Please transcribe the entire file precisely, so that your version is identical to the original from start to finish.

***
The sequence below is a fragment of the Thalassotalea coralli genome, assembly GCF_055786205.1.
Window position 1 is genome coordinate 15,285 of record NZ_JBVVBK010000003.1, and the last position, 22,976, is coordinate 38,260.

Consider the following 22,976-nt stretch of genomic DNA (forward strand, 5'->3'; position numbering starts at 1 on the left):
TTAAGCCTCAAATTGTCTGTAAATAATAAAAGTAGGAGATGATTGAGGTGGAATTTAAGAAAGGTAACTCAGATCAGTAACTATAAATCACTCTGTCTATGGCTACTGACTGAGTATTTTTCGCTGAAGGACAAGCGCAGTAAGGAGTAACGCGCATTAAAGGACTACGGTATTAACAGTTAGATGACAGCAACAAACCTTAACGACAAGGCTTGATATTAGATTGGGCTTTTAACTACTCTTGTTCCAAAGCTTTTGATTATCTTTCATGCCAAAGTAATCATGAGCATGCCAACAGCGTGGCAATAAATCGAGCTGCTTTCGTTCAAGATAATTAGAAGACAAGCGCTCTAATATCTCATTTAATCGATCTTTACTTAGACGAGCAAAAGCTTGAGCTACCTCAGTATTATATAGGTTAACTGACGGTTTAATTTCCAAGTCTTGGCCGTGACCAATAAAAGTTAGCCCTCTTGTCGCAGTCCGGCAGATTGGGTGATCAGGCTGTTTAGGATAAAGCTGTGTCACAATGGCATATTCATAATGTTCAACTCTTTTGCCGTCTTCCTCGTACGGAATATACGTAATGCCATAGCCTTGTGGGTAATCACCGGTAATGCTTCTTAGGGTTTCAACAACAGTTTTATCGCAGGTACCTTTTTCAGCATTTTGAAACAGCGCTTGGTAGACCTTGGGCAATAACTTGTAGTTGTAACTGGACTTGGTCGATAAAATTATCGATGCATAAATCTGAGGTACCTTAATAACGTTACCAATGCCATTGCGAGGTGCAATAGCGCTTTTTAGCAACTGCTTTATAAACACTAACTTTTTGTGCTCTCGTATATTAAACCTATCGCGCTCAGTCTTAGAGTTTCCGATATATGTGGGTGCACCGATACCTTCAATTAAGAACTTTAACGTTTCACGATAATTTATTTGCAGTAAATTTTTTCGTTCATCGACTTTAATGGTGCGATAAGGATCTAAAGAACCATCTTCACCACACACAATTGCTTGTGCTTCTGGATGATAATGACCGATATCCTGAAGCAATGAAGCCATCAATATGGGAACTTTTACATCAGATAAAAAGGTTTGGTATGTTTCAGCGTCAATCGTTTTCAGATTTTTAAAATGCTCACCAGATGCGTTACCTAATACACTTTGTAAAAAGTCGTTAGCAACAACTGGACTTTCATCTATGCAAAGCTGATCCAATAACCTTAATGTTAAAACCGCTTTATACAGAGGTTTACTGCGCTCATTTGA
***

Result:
The sequence below is a fragment of the Thalassotalea coralli genome, assembly GCF_055786205.1.
Window position 1 is genome coordinate 15,285 of record NZ_JBVVBK010000003.1, and the last position, 22,976, is coordinate 38,260.

Consider the following 22,976-nt stretch of genomic DNA (forward strand, 5'->3'; position numbering starts at 1 on the left):
TTAAGCCTCAAATTGTCTGTAAATAATAAAAGTAGGAGATGATTGAGGTGGAATTTAAGAAAGGTAACTCAGATCAGTAACTATAAATCACTCTGTCTATGGCTACTGACTGAGTATTTTTCGCTGAAGGACAAGCGCAGTAAGGAGTAACGCGCATTAAAGGACTACGGTATTAACAGTTAGATGACAGCAACAAACCTTAACGACAAGGCTTGATATTAGATTGGGCTTTTAACTACTCTTGTTCCAAAGCTTTTGATTATCTTTCATGCCAAAGTAATCATGAGCATGCCAACAGCGTGGCAATAAATCGAGCTGCTTTCGTTCAAGATAATTAGAAGACAAGCGCTCTAATATCTCATTTAATCGATCTTTACTTAGACGAGCAAAAGCTTGAGCTACCTCAGTATTATATAGGTTAACTGACGGTTTAATTTCCAAGTCTTGGCCGTGACCAATAAAAGTTAGCCCTCTTGTCGCAGTCCGGCAGATTGGGTGATCAGGCTGTTTAGGATAAAGCTGTGTCACAATGGCATATTCATAATGTTCAACTCTTTTGCCGTCTTCCTCGTACGGAATATACGTAATGCCATAGCCTTGTGGGTAATCACCGGTAATGCTTCTTAGGGTTTCAACAACAGTTTTATCGCAGGTACCTTTTTCAGCATTTTGAAACAGCGCTTGGTAGACCTTGGGCAATAACTTGTAGTTGTAACTGGACTTGGTCGATAAAATTATCGATGCATAAATCTGAGGTACCTTAATAACGTTACCAATGCCATTGCGAGGTGCAATAGCGCTTTTTAGCAACTGCTTTATAAACACTAACTTTTTGTGCTCTCGTATATTAAACCTATCGCGCTCAGTCTTAGAGTTTCCGATATATGTGGGTGCACCGATACCTTCAATTAAGAACTTTAACGTTTCACGATAATTTATTTGCAGTAAATTTTTTCGTTCATCGACTTTAATGGTGCGATAAGGATCTAAAGAACCATCTTCACCACACACAATTGCTTGTGCTTCTGGATGATAATGACCGATATCCTGAAGCAATGAAGCCATCAATATGGGAACTTTTACATCAGATAAAAAGGTTTGGTATGTTTCAGCGTCAATCGTTTTCAGATTTTTAAAATGCTCACCAGATGCGTTACCTAATACACTTTGTAAAAAGTCGTTAGCAACAACTGGACTTTCATCTATGCAAAGCTGATCCAATAACCTTAATGTTAAAACCGCTTTATACAGAGGTTTACTGCGCTCATTTGA